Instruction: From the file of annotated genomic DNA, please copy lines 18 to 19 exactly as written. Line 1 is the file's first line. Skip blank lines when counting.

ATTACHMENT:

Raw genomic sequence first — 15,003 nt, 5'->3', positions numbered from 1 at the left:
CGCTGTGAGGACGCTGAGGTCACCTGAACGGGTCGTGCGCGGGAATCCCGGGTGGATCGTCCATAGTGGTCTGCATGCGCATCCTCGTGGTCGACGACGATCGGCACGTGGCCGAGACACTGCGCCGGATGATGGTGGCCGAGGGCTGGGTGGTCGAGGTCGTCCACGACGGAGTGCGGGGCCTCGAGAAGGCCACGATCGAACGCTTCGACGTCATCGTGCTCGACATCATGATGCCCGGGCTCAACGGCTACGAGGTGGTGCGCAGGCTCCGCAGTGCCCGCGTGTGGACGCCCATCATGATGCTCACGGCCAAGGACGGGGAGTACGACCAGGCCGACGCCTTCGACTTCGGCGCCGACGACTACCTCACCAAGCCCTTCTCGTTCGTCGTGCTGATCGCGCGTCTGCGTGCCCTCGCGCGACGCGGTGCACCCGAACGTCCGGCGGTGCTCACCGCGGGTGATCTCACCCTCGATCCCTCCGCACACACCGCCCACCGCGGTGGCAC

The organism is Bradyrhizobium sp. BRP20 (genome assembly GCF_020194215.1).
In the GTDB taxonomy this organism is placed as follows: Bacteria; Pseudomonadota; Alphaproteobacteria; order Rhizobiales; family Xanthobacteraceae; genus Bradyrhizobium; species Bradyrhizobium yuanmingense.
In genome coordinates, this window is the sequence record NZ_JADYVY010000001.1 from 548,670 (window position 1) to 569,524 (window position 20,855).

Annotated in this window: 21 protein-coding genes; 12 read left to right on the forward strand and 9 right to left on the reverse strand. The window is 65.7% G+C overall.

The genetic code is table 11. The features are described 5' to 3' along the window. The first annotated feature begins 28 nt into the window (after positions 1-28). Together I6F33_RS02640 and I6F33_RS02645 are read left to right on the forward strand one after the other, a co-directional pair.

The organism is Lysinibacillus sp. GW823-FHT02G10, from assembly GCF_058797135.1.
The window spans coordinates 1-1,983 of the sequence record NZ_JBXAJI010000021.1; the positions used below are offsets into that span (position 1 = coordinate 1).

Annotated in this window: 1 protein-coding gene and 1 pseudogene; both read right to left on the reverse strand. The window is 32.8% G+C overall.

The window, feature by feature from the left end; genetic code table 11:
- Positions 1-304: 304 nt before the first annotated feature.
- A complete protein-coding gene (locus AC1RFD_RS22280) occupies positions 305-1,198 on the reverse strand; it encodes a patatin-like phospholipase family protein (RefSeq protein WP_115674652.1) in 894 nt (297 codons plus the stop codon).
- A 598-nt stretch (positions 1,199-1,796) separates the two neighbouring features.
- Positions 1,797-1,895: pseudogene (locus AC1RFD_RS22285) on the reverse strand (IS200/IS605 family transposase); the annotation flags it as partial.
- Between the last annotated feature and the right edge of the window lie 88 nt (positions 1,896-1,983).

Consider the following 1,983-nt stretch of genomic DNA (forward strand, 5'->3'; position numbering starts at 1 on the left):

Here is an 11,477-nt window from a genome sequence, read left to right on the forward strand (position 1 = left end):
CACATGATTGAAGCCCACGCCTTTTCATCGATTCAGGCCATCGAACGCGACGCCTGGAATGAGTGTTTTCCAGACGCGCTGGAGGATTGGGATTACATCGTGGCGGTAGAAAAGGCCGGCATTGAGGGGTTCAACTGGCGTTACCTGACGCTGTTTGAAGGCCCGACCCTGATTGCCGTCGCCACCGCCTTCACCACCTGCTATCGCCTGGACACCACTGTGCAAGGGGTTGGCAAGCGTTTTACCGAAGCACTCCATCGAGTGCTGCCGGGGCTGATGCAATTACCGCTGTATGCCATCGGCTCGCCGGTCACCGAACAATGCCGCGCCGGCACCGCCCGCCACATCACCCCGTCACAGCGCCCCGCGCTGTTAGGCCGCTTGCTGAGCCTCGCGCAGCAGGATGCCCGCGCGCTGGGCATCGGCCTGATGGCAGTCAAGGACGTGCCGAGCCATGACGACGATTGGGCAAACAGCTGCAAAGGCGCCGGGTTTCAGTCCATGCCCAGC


Here is an 11,477-nt window from a genome sequence, read left to right on the forward strand (position 1 = left end):
CACATGATTGAAGCCCACGCCTTTTCATCGATTCAGGCCATCGAACGCGACGCCTGGAATGAGTGTTTTCCAGACGCGCTGGAGGATTGGGATTACATCGTGGCGGTAGAAAAGGCCGGCATTGAGGGGTTCAACTGGCGTTACCTGACGCTGTTTGAAGGCCCGACCCTGATTGCCGTCGCCACCGCCTTCACCACCTGCTATCGCCTGGACACCACTGTGCAAGGGGTTGGCAAGCGTTTTACCGAAGCACTCCATCGAGTGCTGCCGGGGCTGATGCAATTACCGCTGTATGCCATCGGCTCGCCGGTCACCGAACAATGCCGCGCCGGCACCGCCCGCCACATCACCCCGTCACAGCGCCCCGCGCTGTTAGGCCGCTTGCTGAGCCTCGCGCAGCAGGATGCCCGCGCGCTGGGCATCGGCCTGATGGCAGTCAAGGACGTGCCGAGCCATGACGACGATTGGGCAAACAGCTGCAAAGGCGCCGGGTTTCAGTCCATGCCCAGC